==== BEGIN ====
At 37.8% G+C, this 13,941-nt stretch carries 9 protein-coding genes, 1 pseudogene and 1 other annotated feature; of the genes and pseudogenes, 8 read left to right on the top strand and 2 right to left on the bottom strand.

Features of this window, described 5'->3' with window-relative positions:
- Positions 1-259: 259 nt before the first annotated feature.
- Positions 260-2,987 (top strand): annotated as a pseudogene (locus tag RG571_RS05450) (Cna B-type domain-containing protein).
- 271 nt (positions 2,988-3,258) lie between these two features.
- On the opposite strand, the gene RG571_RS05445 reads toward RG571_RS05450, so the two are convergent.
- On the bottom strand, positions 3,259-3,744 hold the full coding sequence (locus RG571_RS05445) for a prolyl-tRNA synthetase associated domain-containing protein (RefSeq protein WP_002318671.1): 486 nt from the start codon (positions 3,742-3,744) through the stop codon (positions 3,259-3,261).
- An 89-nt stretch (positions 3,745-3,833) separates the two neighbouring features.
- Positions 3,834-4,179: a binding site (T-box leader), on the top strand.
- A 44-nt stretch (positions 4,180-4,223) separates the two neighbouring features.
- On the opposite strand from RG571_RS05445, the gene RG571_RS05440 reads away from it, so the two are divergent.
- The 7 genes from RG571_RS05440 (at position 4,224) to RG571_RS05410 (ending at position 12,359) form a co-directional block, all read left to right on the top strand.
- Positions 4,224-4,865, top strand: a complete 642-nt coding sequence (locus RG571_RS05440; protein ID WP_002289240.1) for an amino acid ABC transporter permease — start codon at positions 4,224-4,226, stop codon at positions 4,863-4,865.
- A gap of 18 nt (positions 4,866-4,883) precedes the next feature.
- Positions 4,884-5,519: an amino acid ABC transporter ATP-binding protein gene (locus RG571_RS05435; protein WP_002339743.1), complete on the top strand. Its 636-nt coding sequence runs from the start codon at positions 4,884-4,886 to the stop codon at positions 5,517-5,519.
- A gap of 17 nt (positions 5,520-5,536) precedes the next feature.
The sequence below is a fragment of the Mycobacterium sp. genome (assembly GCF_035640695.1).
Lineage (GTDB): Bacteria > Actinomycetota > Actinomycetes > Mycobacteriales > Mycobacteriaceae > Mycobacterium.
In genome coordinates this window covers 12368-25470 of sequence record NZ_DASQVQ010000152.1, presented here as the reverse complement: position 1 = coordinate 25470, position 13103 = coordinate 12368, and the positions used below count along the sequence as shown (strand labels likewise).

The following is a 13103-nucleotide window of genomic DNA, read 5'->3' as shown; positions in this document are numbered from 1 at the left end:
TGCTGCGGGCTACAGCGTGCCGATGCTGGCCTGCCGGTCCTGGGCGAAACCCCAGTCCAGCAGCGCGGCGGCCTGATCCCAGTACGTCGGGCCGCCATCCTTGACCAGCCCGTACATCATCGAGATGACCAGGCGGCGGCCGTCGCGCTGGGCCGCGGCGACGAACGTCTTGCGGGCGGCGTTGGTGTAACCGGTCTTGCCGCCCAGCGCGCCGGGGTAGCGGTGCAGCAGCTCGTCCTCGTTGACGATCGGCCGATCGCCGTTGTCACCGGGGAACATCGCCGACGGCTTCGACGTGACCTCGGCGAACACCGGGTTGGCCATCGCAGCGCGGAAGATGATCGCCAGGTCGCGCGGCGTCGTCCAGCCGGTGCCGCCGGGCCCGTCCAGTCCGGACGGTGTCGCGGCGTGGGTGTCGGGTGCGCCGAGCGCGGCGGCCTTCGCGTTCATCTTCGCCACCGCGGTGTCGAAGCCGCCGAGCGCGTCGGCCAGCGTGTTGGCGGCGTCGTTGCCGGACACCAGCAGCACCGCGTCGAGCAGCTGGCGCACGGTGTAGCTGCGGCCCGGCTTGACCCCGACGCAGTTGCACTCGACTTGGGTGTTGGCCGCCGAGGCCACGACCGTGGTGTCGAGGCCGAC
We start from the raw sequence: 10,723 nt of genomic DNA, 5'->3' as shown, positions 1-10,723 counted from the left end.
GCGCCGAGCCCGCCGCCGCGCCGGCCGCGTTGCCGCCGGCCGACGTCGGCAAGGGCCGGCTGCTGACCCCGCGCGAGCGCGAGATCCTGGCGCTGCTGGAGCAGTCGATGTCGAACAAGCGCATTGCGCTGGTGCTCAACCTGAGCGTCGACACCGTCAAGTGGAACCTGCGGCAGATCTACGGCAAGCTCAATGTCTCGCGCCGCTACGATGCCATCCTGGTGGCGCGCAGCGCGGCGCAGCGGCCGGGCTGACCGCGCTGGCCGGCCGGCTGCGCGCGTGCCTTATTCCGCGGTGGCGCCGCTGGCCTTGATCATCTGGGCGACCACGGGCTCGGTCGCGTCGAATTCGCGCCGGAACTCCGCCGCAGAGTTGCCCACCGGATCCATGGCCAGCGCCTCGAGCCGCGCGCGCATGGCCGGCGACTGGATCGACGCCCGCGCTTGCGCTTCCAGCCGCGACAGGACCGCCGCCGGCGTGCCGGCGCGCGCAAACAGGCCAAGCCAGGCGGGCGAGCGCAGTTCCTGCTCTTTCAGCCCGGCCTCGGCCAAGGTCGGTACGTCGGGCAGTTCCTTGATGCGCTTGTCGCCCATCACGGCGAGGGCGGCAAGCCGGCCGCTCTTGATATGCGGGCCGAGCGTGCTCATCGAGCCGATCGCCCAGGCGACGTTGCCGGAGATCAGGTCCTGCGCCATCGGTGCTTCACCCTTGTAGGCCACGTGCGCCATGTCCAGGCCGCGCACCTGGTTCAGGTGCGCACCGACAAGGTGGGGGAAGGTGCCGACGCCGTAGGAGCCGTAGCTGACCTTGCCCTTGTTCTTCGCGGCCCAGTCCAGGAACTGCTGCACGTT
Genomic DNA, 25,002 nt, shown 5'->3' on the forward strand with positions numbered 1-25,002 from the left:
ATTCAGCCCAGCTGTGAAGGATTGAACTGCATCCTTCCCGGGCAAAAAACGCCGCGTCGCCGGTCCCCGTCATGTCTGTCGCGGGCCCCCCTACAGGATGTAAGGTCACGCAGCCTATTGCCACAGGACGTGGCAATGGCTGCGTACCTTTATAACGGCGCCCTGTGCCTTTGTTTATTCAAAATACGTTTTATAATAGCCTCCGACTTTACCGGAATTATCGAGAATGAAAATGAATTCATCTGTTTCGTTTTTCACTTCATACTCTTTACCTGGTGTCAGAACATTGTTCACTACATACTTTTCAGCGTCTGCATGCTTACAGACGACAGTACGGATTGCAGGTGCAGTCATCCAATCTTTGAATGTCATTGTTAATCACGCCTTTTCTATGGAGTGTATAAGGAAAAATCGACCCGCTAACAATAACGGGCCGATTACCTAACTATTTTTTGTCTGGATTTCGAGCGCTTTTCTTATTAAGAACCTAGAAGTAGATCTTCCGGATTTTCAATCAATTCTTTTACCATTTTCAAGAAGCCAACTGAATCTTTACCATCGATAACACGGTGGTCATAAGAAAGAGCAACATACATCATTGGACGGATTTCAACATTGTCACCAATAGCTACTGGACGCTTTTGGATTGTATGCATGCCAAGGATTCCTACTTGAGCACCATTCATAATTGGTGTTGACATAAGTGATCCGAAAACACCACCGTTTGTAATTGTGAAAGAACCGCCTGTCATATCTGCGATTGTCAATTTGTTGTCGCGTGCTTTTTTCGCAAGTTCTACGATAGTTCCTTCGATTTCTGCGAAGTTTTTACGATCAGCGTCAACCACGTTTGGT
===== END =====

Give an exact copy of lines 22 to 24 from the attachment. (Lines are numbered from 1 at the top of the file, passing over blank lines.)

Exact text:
We start from the raw sequence: 10,723 nt of genomic DNA, 5'->3' as shown, positions 1-10,723 counted from the left end.
GCGCCGAGCCCGCCGCCGCGCCGGCCGCGTTGCCGCCGGCCGACGTCGGCAAGGGCCGGCTGCTGACCCCGCGCGAGCGCGAGATCCTGGCGCTGCTGGAGCAGTCGATGTCGAACAAGCGCATTGCGCTGGTGCTCAACCTGAGCGTCGACACCGTCAAGTGGAACCTGCGGCAGATCTACGGCAAGCTCAATGTCTCGCGCCGCTACGATGCCATCCTGGTGGCGCGCAGCGCGGCGCAGCGGCCGGGCTGACCGCGCTGGCCGGCCGGCTGCGCGCGTGCCTTATTCCGCGGTGGCGCCGCTGGCCTTGATCATCTGGGCGACCACGGGCTCGGTCGCGTCGAATTCGCGCCGGAACTCCGCCGCAGAGTTGCCCACCGGATCCATGGCCAGCGCCTCGAGCCGCGCGCGCATGGCCGGCGACTGGATCGACGCCCGCGCTTGCGCTTCCAGCCGCGACAGGACCGCCGCCGGCGTGCCGGCGCGCGCAAACAGGCCAAGCCAGGCGGGCGAGCGCAGTTCCTGCTCTTTCAGCCCGGCCTCGGCCAAGGTCGGTACGTCGGGCAGTTCCTTGATGCGCTTGTCGCCCATCACGGCGAGGGCGGCAAGCCGGCCGCTCTTGATATGCGGGCCGAGCGTGCTCATCGAGCCGATCGCCCAGGCGACGTTGCCGGAGATCAGGTCCTGCGCCATCGGTGCTTCACCCTTGTAGGCCACGTGCGCCATGTCCAGGCCGCGCACCTGGTTCAGGTGCGCACCGACAAGGTGGGGGAAGGTGCCGACGCCGTAGGAGCCGTAGCTGACCTTGCCCTTGTTCTTCGCGGCCCAGTCCAGGAACTGCTGCACGTT
Genomic DNA, 25,002 nt, shown 5'->3' on the forward strand with positions numbered 1-25,002 from the left: